The 35mm lens Renaissance is long overdue, and it’s finally happening.
There’s a sad and unfortunate problem with the lens world. Typically when camera systems and reviewers want something, they need it ASAP. But the camera and lens world is often a few years behind. They’re adapting to consumer needs rather than creating them. And years ago, I felt we needed more 35mm lenses. But now, we’re experiencing a 35mm lens renaissance. This is truly awesome. There are currently more 35mm lens options in the camera market than I can remember.
Let’s think about this right now based on March, 2021.
- Canon RF: one 35mm lens
- Nikon Z: one 35mm lens
- Sony FE: seven 35 lenses
- Fujifilm: three major 35mm lens equivalents
- L mount: four 35mm lenses
- Micro Four Thirds: a whole lot!
This is genuinely wonderful. Remember how everyone was saying you should get a 50 years ago? But the industry started to change. Now, almost no one says you should get a 50mm lens as your first. Loads of folks tell you to reach for a 35mm. I was saying this before the Canon 5D Mk IV was out (around 2016 or 2017). Since then, camera manufacturers have been playing catch up. They’ve been getting their mirrorless lineups situated. So if I want to be picky, they’re behind by about five years. That’s half a decade. And in today’s time, that’s a large span of time. I could’ve started college, finished my Bachelors Degree, and come out to a market that only then wanted to cater to my needs.
Isn’t that nuts to think?
Now, we’ve got more 35mm lenses than we know what to do with. For some reason, they’re still not at kit lens level, but there are loads of affordable 35mm lenses on the market. This 35mm lens Renaissance is fantastic, but at the same time, I think we’re behind. We need a variety of focal lengths, and we need something different. There needs to be more innovation. And it needs to happen faster. Camera manufacturers aren’t dictating the market anymore: they’re adapting and still fighting the megapixel and high ISO wars. While there’s a market for that, if we’re going to keep fighting that way, cameras need to become luxury devices. For sure, the prices are hinting at that.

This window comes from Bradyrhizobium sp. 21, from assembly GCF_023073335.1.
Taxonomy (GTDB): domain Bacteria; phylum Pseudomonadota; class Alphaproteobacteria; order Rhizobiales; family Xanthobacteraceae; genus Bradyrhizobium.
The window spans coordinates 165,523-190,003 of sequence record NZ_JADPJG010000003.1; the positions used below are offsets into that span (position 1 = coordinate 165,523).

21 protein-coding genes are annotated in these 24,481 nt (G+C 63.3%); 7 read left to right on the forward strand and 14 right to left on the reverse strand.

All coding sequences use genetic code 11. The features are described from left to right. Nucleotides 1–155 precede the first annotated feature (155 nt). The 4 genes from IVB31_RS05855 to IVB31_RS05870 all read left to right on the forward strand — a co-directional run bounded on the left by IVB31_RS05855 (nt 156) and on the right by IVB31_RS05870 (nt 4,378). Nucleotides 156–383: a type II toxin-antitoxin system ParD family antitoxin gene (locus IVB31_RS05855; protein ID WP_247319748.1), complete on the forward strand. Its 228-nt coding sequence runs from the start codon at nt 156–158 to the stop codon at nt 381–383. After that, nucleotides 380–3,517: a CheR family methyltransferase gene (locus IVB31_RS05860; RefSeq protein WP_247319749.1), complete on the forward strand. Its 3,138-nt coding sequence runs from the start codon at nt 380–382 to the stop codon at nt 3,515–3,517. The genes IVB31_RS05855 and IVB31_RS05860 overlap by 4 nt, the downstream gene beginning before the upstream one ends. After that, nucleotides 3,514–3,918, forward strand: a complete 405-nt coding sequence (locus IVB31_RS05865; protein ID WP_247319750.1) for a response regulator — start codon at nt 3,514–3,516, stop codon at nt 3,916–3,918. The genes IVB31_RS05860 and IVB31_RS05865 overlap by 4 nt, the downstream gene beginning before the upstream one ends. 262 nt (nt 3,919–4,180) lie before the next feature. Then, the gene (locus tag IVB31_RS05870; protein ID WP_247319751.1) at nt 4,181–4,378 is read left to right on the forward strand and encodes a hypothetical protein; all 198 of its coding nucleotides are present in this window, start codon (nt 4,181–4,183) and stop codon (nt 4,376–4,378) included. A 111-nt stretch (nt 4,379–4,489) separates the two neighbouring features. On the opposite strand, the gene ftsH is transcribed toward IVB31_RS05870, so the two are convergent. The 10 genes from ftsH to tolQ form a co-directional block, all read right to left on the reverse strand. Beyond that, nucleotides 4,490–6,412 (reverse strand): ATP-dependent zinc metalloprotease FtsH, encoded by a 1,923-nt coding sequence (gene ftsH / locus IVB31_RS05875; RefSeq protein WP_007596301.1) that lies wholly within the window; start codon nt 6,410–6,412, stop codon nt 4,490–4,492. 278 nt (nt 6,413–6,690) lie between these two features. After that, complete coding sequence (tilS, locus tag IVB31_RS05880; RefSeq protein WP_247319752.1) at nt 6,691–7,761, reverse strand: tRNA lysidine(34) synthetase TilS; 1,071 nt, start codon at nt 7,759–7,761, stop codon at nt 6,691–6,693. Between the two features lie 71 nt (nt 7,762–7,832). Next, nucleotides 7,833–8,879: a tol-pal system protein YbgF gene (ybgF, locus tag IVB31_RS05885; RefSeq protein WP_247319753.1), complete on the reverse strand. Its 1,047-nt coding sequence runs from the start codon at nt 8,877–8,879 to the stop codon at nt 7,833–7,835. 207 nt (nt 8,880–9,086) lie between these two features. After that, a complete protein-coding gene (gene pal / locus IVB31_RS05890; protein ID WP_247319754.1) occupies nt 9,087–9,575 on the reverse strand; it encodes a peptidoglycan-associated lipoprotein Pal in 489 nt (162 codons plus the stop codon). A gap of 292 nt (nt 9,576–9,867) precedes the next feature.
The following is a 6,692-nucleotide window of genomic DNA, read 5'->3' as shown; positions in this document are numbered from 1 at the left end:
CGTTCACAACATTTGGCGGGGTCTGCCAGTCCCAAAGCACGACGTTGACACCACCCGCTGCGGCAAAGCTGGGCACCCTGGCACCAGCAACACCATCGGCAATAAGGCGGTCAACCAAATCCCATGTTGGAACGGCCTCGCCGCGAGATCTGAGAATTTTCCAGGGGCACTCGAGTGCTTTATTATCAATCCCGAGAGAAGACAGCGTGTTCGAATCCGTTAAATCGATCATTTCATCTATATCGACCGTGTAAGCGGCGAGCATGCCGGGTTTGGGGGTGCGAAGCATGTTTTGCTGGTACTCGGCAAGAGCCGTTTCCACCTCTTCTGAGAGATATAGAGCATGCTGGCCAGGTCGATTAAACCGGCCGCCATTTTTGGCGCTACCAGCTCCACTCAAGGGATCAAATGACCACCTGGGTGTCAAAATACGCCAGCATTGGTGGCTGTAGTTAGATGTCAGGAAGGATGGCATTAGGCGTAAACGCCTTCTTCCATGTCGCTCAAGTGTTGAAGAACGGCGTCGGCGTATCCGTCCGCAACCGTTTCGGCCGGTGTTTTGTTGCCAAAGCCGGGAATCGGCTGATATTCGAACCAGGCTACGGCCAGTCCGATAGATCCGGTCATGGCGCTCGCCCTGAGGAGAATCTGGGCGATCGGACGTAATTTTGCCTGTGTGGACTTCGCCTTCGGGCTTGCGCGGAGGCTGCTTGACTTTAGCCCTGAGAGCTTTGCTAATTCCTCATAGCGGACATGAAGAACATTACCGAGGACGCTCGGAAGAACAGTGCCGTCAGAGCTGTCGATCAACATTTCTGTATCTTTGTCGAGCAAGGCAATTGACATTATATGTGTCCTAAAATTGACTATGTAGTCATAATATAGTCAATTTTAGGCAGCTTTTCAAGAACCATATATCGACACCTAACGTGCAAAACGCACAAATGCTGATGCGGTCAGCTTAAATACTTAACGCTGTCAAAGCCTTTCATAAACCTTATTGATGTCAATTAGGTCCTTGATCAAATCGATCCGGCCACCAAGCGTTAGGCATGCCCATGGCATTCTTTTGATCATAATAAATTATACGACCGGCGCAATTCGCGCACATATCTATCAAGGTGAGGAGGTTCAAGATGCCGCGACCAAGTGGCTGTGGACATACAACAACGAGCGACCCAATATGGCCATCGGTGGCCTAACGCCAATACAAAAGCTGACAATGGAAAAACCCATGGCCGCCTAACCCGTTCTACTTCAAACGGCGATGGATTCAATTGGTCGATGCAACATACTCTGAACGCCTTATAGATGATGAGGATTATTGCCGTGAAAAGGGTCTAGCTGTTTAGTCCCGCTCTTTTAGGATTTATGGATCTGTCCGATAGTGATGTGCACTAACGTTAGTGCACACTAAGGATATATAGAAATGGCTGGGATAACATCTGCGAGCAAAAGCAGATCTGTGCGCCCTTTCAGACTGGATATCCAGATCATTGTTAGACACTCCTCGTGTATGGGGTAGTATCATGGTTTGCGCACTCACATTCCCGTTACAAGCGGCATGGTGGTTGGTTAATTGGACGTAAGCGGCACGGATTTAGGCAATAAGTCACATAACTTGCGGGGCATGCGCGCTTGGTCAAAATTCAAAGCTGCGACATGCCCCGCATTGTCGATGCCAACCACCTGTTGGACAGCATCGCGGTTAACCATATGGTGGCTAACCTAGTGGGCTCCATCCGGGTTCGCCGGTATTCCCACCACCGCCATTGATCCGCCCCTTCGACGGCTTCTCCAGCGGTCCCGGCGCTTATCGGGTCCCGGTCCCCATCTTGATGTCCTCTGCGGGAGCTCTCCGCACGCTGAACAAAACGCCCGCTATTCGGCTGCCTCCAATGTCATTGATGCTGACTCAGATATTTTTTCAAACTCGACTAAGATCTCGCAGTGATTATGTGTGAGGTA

What’s next, though? We need vibrant app environments for sure. Third-party support for cameras should be paramount. One of the worst decisions I think Canon made was shrugging off Magic Lantern years ago. Now, they give consumers what they want. Canon isn’t alone in this. Fujifilm still refuses to work with third parties, and Sony killed their PlayMemories app store. Cameras need to become an integrated part of our lives. And camera manufacturers need to find a way to do this again.
The megapixel and high ISO war isn’t going to solve that. Instead, they need to look at the apps. Augmented reality is a sure win! So is connectivity. They need to do a lot more, and I’m not sure that slow and steady will win the race. Of course, that could change if they just brand themselves as being more of a lux experience. Looking at and understanding what gathers photographers together for meetups can help with this.
So while we’re experiencing a wonderful 35mm Lens Renaissance, I don’t think it will help us in the long run. But, I could be wrong and just pessimistic.